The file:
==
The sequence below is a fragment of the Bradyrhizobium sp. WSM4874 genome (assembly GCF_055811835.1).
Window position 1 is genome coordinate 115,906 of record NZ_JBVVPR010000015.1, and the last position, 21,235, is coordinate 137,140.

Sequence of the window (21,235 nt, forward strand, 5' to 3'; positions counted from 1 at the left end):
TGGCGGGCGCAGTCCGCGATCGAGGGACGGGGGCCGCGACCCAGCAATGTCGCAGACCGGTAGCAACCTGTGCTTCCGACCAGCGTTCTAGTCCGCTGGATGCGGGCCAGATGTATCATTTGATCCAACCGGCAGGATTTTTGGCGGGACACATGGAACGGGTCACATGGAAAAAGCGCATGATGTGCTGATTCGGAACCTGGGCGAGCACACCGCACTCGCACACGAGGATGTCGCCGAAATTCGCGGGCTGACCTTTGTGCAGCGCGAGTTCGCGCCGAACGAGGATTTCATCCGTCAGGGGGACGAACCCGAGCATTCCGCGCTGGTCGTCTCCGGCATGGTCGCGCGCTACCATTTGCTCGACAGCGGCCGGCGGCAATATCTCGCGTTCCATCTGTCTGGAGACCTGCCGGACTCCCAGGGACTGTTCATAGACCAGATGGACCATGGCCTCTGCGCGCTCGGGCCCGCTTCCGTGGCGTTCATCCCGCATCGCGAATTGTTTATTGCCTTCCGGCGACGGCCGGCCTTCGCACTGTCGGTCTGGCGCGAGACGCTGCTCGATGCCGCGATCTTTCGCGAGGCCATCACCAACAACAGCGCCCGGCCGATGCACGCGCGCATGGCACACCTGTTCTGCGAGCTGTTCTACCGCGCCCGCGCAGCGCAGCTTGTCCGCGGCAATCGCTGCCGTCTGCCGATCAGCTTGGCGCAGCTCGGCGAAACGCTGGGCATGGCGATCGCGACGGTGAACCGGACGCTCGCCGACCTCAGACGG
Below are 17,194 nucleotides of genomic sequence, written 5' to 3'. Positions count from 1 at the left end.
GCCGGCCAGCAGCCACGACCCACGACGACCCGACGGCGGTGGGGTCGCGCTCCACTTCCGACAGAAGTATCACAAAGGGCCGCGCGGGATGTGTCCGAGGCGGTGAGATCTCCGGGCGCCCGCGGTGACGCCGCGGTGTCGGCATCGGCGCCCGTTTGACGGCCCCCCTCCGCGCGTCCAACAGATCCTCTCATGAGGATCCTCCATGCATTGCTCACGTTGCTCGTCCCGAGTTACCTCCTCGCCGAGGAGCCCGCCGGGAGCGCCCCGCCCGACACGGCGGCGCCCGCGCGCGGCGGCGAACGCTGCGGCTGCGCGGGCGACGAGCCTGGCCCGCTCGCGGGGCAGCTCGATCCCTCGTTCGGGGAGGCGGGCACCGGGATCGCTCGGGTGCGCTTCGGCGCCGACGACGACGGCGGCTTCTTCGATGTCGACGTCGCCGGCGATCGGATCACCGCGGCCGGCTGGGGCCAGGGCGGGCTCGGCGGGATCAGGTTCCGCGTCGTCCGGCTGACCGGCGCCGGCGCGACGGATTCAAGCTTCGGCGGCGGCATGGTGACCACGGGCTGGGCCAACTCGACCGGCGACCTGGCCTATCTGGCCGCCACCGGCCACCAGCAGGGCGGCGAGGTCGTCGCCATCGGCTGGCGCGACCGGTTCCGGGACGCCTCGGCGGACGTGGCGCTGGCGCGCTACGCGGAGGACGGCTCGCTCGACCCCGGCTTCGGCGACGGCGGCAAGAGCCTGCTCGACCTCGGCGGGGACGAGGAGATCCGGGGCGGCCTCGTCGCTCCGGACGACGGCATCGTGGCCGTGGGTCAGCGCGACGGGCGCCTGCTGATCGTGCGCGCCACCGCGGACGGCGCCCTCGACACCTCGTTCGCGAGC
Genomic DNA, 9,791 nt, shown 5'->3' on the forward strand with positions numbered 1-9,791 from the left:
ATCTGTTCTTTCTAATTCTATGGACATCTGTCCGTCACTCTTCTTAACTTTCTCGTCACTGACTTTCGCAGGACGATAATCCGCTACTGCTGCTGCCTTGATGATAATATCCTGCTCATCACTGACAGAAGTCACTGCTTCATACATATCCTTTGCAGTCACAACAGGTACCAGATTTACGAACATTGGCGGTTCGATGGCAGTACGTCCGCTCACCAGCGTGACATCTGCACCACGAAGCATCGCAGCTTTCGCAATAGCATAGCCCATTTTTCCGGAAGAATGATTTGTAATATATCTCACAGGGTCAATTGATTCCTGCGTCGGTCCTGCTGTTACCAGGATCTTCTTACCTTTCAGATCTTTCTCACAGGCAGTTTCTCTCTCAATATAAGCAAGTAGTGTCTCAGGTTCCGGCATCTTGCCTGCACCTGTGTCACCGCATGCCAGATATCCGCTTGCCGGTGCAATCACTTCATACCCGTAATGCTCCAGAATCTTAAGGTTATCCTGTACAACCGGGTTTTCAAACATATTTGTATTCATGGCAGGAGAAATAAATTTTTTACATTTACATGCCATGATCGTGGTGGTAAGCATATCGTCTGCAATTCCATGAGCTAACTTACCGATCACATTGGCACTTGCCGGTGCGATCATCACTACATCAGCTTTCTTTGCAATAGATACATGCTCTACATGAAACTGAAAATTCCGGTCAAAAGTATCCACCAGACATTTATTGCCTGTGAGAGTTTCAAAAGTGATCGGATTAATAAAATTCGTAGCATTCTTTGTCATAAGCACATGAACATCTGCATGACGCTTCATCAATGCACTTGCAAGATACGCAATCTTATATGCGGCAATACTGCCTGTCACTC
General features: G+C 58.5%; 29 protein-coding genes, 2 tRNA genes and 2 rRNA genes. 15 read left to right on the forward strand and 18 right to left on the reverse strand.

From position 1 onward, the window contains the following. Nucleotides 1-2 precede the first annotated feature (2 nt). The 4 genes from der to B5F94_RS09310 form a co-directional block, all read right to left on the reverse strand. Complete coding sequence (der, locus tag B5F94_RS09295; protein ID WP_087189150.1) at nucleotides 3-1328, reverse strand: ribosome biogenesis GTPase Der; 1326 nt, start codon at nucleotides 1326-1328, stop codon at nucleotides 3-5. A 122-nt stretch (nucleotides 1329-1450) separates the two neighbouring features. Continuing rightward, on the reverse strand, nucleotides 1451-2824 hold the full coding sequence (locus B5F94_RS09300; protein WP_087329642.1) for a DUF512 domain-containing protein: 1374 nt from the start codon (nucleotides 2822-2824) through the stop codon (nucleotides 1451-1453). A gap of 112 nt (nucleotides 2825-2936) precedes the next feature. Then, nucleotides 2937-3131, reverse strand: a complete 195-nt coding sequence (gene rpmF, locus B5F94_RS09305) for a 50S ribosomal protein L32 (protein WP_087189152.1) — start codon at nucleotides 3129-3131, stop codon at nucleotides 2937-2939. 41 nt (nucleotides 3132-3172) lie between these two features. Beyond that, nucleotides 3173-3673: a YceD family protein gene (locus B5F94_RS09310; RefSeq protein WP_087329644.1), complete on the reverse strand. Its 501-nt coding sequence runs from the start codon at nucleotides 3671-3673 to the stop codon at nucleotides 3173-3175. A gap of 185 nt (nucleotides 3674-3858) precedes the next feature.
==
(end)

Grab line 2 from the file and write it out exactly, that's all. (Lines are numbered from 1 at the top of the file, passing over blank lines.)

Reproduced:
Window position 1 is genome coordinate 115,906 of record NZ_JBVVPR010000015.1, and the last position, 21,235, is coordinate 137,140.